Orthotics — Are They the Answer? Part II
Last month we discussed abnormal pronation of the foot and its relationship to running injuries. We saw that when this excessive motion is caused by structural malalignments of the foot itself, orthotics can be helpful. But, we also stated that abnormal foot movements are not always the result of joint dysfunctions of the foot alone, but may in fact be stemming from another area, in which case orthotics may be of little value. So let’s see what these are and what can be done about them to promote normal foot mechanics and thus prevent possible injury.
Due to the interlocking structure of the ankle joint, the motions in the foot which we have described as pronation/supination are transmitted upward through the entire lower extremity as internal/external rotation respectively. This is what we call an “obligatory motion,” meaning we have no choice in the matter. And, it helps explain how abnormal foot movements can cause overuse injuries in areas outside the foot, since they will cause abnormal leg movements as well. But what goes up may also come down, meaning that if there are abnormal leg movements you might end up with abnormal foot motions. Why would you have abnormal leg movements?
Many times, faulty lower extremity mechanics are caused by abnormalities in the structure of the long bones themselves. For instance, the angle of the neck of the femur may be greater than normal which will cause excessive internal rotation of the hip. Other times the problem may be due to muscular imbalances which foster rotation of the leg too much in one direction. These problems are complex and not easy to identify in many cases, especially by the runner him/herself. And, oftentimes there are limitations to what can be done through exercise to correct them, particularly those that involve the bones exclusively. There are some muscular problems which very often cause abnormal pronation which can be readily self-identified and treated through exercise and which all runners should pay close attention to in terms of prevention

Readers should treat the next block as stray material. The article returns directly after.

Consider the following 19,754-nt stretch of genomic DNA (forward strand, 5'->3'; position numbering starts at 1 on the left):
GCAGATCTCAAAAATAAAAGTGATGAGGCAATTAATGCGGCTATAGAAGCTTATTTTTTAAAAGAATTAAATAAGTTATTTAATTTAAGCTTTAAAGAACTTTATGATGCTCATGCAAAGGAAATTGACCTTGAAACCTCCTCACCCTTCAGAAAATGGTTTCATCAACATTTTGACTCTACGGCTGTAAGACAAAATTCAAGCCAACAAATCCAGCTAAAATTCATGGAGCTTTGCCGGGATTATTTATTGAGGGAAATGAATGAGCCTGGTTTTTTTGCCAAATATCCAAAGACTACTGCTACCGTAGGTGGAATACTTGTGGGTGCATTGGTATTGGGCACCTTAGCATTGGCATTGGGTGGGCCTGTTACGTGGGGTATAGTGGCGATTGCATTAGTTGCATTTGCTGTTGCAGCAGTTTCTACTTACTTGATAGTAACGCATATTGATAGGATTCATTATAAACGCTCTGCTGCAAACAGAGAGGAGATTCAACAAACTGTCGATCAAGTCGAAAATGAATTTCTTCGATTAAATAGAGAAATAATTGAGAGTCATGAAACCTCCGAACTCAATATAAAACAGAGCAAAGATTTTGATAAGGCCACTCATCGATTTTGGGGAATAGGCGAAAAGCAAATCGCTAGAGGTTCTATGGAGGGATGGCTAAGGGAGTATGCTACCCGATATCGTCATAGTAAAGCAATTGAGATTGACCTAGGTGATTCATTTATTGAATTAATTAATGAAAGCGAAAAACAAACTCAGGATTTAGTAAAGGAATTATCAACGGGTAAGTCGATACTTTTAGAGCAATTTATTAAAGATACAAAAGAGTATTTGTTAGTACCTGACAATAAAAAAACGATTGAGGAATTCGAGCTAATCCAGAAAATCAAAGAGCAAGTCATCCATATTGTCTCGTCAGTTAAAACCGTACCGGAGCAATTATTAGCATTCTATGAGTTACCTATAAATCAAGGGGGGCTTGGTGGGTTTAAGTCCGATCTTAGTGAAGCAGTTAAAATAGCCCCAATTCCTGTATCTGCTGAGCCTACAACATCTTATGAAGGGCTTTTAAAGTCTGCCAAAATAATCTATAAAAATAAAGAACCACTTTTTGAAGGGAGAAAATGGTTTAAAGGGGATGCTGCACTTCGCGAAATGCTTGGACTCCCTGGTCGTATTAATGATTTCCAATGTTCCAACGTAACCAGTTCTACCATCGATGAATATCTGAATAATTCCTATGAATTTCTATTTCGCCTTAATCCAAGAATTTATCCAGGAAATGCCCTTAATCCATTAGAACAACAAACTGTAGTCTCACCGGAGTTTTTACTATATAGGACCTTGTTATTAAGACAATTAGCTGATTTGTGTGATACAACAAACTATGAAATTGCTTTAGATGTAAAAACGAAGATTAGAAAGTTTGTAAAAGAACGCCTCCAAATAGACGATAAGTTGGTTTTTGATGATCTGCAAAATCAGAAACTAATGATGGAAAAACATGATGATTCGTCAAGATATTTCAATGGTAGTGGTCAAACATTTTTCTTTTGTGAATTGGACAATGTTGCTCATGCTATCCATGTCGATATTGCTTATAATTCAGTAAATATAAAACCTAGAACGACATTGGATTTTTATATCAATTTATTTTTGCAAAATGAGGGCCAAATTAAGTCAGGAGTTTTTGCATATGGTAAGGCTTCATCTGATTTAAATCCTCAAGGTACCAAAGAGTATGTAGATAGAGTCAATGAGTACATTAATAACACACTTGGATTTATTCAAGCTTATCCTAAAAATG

According to one study of 1200 runners at the Louisiana State University Medical Center’s Runners’ Clinic from 1978-83, 80% of the injured runners showed signs of hamstring contractures(tightness). Achilles tendon contractures affected 40%. Both conditions, especially the tight calf muscles, play a major role in causing compensatory overpronation due to their limiting effect on the available motions at the knee and ankle joints. It is the subtalar joint of the foot which helps make up this difference, but at the cost of excessive pronation.
The good news is that you can easily test yourself for these deficiencies and, if present, correct them without professional intervention. The best way to assess hamstring flexibility is as follows: Sit at the edge of a table or chair with your lower back absolutely upright and “at attention.” Put one hand in the small of your back and feel the curve inward. Now, straighten one knee slowly. If you are unable to completely straighten your leg without losing the inward curve of your lower back, your hamstring length is deficient.
To test for calf tightness, sit on the floor with one leg out straight, the other bent at the knee comfortably. Place a belt around the ball of the foot of the straight leg and pull the ends of the belt towards you, taking care to keep the foot from going out to either side. If the bottom of your foot does not go at least 10-degrees past the perpendicular to the floor, your calf muscles are tight.
The nice thing is that the tests described here can be used as the treatment to stretch these muscles. Simply do them by holding each for 10-15 seconds, 10 times each, twice daily, without causing yourself any pain. These exercises are effective primarily because they isolate so well the desired muscles, but perhaps more important, they are the safest way to increase flexibility in these areas.
Next month, the discussion of biomechanical causes of injuries continues with “The Myth of Leg Length Discrepancy.”